As a toddler on all fours, destiny ceaselessly crawled Ebenezer towards the choir’s pew, where he would gaze at the drums in wonderment, giggling widely, exposing his toothless gums, drooling and shaking his legs and feet in excitement. His mother would grab him and take him far away from the drums, only for him to crawl back there before his mother caught her breath. The pastor of the church, who saw the mother’s up and down movement, took the little boy from her, prayed for him and prophesied that he would grow up to be a musician.

The mother didn’t say amen to the prayer for she wished for her son to be a medical doctor or a lawyer instead because, in her view, it was the only way he could ride a ‘pleasure car’ or go to England, Ilu Oba.

Years later, he joined the choir and rose to lead it as destined. Exhibiting exemplary leadership qualities, he also became the leader of his primary school band in Ìdògò, making the title, Commander, which he acquired much later, an affirmation of his organisational and leadership traits.

Obey, the name that eclipsed his surname, Fabiyi, wasn’t given by his parents. Obey was a name that stuck in primary school when he was a class monitor. In those days, teachers didn’t brook explanations from truant or dim-witted students, whose palms, backs and buttocks they flogged amid shouts of ‘Obey before complain!’ As a class monitor, Ebenezer would re-echo ‘obey before complain’ as the teacher’s cane stung palms, backs and buttocks, rupturing the skin. Thus Ebenezer got his Obey from ensuring obedience, more than 60 years before ‘Obidient’ became a political movement in Nigeria.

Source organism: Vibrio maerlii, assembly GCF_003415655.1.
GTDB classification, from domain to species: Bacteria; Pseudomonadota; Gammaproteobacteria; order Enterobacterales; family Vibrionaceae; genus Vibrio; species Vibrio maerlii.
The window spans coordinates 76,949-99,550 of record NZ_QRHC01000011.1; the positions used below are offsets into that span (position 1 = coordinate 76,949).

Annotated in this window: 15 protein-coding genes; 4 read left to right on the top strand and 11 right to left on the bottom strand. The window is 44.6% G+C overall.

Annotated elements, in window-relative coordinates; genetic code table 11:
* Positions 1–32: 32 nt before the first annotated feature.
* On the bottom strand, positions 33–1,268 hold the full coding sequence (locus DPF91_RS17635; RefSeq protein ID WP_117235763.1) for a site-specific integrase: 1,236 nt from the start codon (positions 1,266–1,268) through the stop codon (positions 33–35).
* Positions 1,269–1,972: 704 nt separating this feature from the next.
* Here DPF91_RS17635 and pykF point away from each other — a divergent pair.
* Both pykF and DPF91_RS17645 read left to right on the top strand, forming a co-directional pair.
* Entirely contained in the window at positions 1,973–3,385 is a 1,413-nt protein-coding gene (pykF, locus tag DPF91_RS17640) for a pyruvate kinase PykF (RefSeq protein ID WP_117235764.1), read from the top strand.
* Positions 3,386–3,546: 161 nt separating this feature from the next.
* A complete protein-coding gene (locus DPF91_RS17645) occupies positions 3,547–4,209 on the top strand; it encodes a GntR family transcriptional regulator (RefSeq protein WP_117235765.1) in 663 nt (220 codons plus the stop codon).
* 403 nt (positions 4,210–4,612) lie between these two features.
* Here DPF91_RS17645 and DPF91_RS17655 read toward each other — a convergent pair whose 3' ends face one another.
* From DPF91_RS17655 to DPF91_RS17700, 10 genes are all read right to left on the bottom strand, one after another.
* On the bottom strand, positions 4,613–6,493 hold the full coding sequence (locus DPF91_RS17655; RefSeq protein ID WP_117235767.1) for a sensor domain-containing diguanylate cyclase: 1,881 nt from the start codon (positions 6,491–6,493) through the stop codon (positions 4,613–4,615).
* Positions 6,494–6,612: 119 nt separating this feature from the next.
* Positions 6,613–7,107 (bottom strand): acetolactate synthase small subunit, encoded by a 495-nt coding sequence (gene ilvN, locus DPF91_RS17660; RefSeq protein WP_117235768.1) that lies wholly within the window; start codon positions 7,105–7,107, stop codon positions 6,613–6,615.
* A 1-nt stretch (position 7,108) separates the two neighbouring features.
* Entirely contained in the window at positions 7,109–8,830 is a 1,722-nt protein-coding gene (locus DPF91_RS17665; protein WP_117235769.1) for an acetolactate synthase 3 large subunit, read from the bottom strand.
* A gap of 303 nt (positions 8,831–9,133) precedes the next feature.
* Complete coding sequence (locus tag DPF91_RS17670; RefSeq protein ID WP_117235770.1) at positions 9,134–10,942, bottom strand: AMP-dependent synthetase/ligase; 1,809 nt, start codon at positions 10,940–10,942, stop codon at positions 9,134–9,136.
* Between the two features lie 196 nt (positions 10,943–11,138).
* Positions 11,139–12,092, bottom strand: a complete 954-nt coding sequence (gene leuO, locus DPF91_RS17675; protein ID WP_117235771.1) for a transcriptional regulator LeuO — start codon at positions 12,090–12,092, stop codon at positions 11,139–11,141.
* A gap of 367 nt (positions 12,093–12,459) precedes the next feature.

Obey knew he couldn’t do music in Ìdògò under the same roof with his disciplinarian mother. So, he set his sights on Lagos, where his father worked, and as soon as he finished primary school, he left the village for the city. Though his father was also strict, Lagos provided an irresistible opportunity to learn, play and grow in music.

As a teenager, he plodded the streets of Lagos in the early 50s, going home to sleep at night but always on the lookout for any place where music was being played.

However, before moving to Lagos, Obey cut his music teeth in his village with the Ifelodun Mambo Orchestra formed by some Ìdògò elders, including his kinsman, Sabitu Ayinla Fasaasi aka Vasco Da Gama, whom Obey highly respects to date on account of being seven years older than him. Obey later invited Vasco Da Gama to join his band which he formed in Lagos, in 1957.

Speaking with me in a telephone chat, a journalist, music historian and popular content creator, Dele Adeyanju, who had done intensive research into the evolution of various Nigerian musical genres, expressed the need to preserve the origins of Nigerian music forms.

Adeyanju had done extensive interviews with leading Nigerian musicians who included the late Fatai Rolling Dollar, King Sunny Ade, Sir Shina Peters, and Segun Adewale, among others. His interview with Obey, in particular, provides answers to the journey of Juju music from the days of Agidigbo music percussion to the tonnes of sacrifices made by budding musicians before success came smiling. Adeyanju’s online TV is called Agbaletu.

The reigning music at the time, Agidigbo, was what Chief Commander played when he first got to Lagos. When he wanted to learn the ‘agidigbo’, it was to Fatai Rolling Dollar that Obey turned, and the former, who later became his master, taught him how to play the agidigbo with five fingers, an unimaginable feat in that era because every popular musician played the agidigbo ‘expertly’ with two fingers.

Life is lived in phases. This fact throws up the following questions: What’s the meaning of Juju music? Who created Juju music? What challenges did Obey face during the evolution of his band?